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acetaminophen and aspirin

acetaminophen and aspirin

Pronunciation: a seet oh MIN oh fen and AS prin

Brand: Excedrin Back & Body

What is the most important information I should know about acetaminophen and aspirin?

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This medicine should not be given to a child or teenager who has a fever, especially if the child also has flu symptoms or chicken pox. Aspirin can cause a serious and sometimes fatal condition called Reye's syndrome in children.

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Do not take more of this medication than is recommended. An overdose of acetaminophen can damage your liver or cause death. Call your doctor at once if you have nausea, pain in your upper stomach, itching, loss of appetite, dark urine, clay-colored stools, or jaundice (yellowing of your skin or eyes).

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Aspirin may cause stomach or intestinal bleeding, which can be fatal. Call your doctor at once if you have symptoms such as bloody or tarry stools, or coughing up blood or vomit that looks like coffee grounds.

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In rare cases, acetaminophen may cause a severe skin reaction. Stop taking this medicine and call your doctor right away if you have skin redness or a rash that spreads and causes blistering and peeling.

What is acetaminophen and aspirin?

Acetaminophen is a pain reliever and fever reducer.

Aspirin is a salicylate (sa-LIS-il-ate). It works by reducing substances in the body that cause pain, fever, and inflammation.

Acetaminophen and aspirin is a combination medicine used to treat minor arthritis pain, back pain, and muscle aches.

Acetaminophen and aspirin may also be used for purposes not listed in this medication guide.

What should I discuss with my health care provider before taking acetaminophen and aspirin?

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You should not use this medication if you are allergic to acetaminophen (Tylenol) or aspirin.

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Do not give this medication to a child or teenager with a fever, flu symptoms, or chicken pox. Salicylates can cause Reye's syndrome, a serious and sometimes fatal condition in children.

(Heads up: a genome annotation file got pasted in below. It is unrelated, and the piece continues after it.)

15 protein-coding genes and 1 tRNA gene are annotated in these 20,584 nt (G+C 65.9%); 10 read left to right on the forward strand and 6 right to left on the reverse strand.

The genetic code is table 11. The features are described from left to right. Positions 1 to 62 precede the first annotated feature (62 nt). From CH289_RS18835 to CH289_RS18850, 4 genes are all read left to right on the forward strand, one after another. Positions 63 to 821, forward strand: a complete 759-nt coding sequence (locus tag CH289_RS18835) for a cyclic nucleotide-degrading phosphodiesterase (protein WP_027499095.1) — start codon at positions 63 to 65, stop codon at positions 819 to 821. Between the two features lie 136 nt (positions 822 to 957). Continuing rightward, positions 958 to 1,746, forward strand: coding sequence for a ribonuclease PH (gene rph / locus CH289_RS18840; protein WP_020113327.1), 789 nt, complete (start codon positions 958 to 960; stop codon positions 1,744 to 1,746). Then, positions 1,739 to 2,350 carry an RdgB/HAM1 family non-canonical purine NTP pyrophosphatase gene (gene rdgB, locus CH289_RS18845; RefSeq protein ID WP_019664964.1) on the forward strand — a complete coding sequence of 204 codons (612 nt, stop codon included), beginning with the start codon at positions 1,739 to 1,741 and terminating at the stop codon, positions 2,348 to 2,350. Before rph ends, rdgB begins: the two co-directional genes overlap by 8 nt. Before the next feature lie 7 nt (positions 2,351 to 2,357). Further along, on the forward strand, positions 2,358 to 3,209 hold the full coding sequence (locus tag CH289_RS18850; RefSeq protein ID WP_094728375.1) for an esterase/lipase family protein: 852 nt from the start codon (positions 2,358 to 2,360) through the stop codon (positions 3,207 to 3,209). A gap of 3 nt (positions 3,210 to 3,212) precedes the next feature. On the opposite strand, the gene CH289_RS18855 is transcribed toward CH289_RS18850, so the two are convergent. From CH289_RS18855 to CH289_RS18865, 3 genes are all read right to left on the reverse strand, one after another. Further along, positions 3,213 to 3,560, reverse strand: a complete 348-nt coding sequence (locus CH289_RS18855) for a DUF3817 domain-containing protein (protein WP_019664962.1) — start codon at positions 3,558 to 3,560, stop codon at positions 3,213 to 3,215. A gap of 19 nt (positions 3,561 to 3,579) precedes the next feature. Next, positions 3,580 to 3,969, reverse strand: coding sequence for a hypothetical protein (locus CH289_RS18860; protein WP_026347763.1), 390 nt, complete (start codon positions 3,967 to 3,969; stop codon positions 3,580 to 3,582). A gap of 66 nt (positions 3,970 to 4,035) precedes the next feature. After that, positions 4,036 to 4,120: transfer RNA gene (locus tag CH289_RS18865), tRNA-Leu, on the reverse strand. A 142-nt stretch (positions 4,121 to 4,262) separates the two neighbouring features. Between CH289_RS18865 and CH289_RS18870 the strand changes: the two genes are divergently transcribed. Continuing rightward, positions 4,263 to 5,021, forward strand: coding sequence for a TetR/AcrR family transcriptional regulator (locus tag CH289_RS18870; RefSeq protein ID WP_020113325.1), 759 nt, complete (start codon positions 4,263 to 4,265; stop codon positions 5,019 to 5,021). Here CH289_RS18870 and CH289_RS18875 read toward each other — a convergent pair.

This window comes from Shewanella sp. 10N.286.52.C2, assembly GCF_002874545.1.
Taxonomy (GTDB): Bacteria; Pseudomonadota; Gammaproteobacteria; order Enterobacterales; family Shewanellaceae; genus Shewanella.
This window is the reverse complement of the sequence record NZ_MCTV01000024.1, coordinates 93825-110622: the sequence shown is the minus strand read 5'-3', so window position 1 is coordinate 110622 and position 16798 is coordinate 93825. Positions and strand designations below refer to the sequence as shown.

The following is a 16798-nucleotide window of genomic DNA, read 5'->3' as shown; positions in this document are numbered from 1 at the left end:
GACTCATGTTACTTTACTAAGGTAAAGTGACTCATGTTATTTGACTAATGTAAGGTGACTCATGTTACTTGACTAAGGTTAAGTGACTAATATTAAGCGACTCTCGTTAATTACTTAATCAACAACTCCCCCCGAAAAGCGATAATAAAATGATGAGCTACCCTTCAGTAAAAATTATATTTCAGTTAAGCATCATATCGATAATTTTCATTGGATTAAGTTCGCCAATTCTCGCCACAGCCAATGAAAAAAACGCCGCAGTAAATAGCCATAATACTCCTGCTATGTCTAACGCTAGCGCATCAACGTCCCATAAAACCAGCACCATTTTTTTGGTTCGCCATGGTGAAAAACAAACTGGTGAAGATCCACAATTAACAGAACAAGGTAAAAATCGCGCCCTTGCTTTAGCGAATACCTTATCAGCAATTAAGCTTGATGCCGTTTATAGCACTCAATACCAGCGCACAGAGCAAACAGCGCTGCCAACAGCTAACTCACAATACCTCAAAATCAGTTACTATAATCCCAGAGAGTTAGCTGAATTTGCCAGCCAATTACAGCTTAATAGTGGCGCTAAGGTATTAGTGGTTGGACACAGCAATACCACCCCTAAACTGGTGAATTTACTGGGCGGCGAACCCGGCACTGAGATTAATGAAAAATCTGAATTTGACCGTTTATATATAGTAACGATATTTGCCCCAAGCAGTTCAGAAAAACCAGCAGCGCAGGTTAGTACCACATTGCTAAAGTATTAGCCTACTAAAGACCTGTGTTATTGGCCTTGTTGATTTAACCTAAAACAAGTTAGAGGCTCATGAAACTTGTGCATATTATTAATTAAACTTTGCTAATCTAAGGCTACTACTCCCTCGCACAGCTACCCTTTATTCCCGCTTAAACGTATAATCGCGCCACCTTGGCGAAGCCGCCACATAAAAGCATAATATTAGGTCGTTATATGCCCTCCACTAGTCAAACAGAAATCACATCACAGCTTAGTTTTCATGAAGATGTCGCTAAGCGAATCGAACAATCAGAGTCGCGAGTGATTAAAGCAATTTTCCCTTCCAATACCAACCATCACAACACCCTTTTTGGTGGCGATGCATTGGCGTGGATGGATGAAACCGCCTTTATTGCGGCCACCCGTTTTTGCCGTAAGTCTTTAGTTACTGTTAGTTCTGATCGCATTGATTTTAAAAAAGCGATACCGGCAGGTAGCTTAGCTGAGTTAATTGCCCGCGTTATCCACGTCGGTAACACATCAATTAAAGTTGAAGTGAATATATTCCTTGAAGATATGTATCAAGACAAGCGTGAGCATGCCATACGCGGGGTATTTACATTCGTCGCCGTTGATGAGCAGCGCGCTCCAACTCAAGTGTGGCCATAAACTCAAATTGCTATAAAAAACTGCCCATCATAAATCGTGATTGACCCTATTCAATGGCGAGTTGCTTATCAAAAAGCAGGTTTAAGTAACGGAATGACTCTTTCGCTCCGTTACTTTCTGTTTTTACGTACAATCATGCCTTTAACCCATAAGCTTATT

Ask a doctor or pharmacist if it is safe for you to take this medicine if you have:

  • liver disease, cirrhosis, a history of alcoholism, or if you drink more than 3 alcoholic beverages per day;
  • high blood pressure, heart disease;
  • a bleeding or blood clotting disorder;
  • kidney disease;
  • asthma;
  • gout;
  • diabetes;
  • a history of stomach or intestinal bleeding; or
  • stomach ulcer or history of heartburn or ongoing indigestion or stomach pain.

Aspirin may cause stomach or intestinal bleeding, which can be fatal. Older adults have a higher risk of stomach bleeding.

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Do not use this medication without telling your doctor if you are pregnant. Aspirin can cause harm to an unborn baby or problems with delivery if you take the medicine during the last 3 months of pregnancy. Use effective birth control, and tell your doctor if you become pregnant during treatment.

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Acetaminophen and aspirin can pass into breast milk and may harm a nursing baby. Tell your doctor if you are breast-feeding a baby.

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Do not give this medicine to a child younger than 12 years old without the advice of a doctor.

How should I take acetaminophen and aspirin?

Use exactly as directed on the label, or as prescribed by your doctor. You should not take more than 8 caplets in 24 hours. Do not take this medicine for longer than recommended.

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Take this medicine with a full glass of water.

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Do not take more of this medication than is recommended. An overdose of this medicine can damage your liver, kidneys, lungs, and other organs, or cause death.

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Call your doctor if your symptoms do not improve after 7 days of treatment, or if you have a fever lasting longer than 3 days, or any swelling or pain lasting longer than 10 days.

If you need surgery, tell the surgeon ahead of time that you are using acetaminophen and aspirin. You may need to stop using the medicine for a short time.